I work a lot with the spirit world. I work with Fae energy, which is fairies and nature spirits. Some witches work with other beings even angels. It's such a diverse path, which is one of the things that I like about. It's your journey. For a long time, after the 70s I worked as what was called a solitary witch, I would honor the seasons, and I always greeted the new moon. A lot of it was internal, but it was something that always drove me. I also studied a lot of Buddhism. That’s when I learnt meditation and Buddhist practices.

For years when I had to fill in the census, about your religion, I would say I am a Buddhist witch.

I was plodding along on my own for a long time thinking I'll never find my community. And then about five years ago, my brother introduced me to someone in the Reclaiming community and I felt I’d finally found the place I belong.

Susanne Rae Photo By Lila Marvell

L: Are you a leader in that community?

S: In Reclaiming in Australia I am a teacher, which means that sometimes I teach in the community. I teach the core classes of Reclaiming. In another situation, I'm just a student.

I'm an older person, in the community; I bring with me the wisdom of my life. Reclaiming is very anarchistic, more a horizontal structure. People step up in one situation and then step back in others. Everybody brings their own style and their own wisdoms to it.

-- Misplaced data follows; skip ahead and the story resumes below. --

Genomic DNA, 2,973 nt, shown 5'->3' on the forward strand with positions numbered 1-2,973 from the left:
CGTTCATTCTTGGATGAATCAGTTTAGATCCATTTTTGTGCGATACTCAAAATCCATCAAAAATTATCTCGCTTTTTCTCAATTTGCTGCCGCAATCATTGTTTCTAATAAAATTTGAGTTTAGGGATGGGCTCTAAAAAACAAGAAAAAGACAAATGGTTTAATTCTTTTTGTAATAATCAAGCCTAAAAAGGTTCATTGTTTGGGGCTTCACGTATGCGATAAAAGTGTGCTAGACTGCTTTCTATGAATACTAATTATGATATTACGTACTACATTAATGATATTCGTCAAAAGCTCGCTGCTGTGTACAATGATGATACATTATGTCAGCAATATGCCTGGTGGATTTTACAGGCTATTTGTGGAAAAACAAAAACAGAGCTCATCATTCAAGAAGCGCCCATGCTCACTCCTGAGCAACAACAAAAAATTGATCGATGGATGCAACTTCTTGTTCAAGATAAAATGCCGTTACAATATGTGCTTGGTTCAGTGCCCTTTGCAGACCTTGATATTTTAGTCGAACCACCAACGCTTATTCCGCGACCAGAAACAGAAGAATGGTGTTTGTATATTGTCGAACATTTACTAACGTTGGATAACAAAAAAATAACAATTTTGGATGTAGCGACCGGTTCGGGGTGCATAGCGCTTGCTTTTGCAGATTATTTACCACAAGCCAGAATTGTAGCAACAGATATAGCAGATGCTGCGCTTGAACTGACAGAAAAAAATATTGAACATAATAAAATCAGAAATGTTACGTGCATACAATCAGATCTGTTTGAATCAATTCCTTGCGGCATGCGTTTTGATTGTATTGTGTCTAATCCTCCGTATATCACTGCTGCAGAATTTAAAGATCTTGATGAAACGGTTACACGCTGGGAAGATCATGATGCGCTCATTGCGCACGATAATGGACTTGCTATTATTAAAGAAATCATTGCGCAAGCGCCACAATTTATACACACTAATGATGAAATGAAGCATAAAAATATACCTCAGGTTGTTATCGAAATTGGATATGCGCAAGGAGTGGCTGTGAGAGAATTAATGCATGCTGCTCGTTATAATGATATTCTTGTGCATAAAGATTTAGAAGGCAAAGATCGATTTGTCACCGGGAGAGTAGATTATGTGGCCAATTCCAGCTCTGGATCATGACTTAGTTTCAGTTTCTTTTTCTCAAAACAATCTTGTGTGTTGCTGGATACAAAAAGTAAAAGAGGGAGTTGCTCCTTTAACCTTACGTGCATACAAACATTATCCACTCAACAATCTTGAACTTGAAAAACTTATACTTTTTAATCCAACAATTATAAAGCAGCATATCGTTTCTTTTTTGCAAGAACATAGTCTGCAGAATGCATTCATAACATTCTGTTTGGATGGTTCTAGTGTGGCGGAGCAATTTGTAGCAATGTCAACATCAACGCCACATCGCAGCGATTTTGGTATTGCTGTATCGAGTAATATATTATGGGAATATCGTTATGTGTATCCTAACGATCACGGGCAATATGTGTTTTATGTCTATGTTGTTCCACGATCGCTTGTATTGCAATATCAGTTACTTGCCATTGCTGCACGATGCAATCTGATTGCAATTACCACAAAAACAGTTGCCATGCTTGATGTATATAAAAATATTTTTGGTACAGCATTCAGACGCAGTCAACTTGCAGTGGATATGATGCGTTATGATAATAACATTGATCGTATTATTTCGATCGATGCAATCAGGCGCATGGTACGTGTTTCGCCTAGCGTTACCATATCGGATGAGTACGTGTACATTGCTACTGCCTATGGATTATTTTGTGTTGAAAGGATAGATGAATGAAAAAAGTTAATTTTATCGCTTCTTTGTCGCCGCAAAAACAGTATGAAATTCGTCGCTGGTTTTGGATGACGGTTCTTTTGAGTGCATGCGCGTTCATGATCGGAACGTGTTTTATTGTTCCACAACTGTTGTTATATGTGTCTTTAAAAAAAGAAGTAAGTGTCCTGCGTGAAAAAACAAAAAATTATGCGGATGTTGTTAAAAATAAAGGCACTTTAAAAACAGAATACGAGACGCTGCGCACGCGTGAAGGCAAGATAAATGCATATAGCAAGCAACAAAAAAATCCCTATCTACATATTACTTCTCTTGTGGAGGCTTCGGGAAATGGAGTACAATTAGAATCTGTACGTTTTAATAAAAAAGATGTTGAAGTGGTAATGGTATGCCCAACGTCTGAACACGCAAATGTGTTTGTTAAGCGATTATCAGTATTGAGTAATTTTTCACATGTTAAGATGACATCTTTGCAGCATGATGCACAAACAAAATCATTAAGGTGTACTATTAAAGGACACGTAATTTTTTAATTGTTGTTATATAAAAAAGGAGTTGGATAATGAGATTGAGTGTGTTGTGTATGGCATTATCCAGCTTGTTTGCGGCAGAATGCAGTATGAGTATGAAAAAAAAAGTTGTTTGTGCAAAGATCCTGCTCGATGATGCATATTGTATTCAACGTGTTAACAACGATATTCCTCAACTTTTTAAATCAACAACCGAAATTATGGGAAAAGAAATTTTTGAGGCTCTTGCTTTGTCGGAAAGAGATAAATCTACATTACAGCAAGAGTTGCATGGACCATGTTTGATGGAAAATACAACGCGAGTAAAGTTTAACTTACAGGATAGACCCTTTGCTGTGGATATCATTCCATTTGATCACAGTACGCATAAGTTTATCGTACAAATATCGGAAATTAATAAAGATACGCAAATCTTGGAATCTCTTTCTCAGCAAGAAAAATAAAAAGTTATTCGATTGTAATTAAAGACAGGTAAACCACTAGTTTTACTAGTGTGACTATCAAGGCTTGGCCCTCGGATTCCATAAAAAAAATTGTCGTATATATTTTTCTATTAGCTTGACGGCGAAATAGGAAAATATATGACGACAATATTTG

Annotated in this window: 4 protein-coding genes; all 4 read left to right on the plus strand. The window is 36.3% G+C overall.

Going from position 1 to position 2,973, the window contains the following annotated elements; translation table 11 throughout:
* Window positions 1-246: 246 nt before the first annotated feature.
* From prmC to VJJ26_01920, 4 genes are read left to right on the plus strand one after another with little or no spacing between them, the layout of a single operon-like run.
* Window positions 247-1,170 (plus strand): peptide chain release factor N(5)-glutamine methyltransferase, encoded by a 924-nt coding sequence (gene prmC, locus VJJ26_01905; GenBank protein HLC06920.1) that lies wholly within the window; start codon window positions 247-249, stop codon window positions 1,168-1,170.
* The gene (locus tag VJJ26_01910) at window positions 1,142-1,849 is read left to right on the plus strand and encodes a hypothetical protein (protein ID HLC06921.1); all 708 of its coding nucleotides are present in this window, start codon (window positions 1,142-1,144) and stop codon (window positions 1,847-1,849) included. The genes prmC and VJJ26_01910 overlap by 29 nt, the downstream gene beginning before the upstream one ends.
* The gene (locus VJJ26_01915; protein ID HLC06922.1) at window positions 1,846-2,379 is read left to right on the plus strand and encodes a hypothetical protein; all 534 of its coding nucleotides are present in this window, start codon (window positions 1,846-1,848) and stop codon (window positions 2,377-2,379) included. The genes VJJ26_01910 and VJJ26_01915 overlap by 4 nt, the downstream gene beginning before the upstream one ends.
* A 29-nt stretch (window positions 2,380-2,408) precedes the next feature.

L: I imagined there is a lot of stigma around being known a witch.

S: Yeah, people are scared of witches. People who don’t know me will say things like do you do spells? We all do spells. Spells are intentional actions, we all do that in some way or another.

I think when you do something in a particular way that's been done in a particular way by a lot of people you also draw the energy of them doing it, which intensives the energy of the action.

L: I think people see the movie version of what a witch is and think it's some evil villain that's casting all these spells, but really, it's about connecting with nature and the earth and yourself. Right?

S: Yeah, that's the way I see it. There are those other aspects of it, and some people in other traditions of witchcraft incorporate some of those scenes that you see movies. It's always funny when I'm involved in a ritual or something, I can’t help but wonder what people would think if they walked in on us.

L: Is it bigger than people would suspect?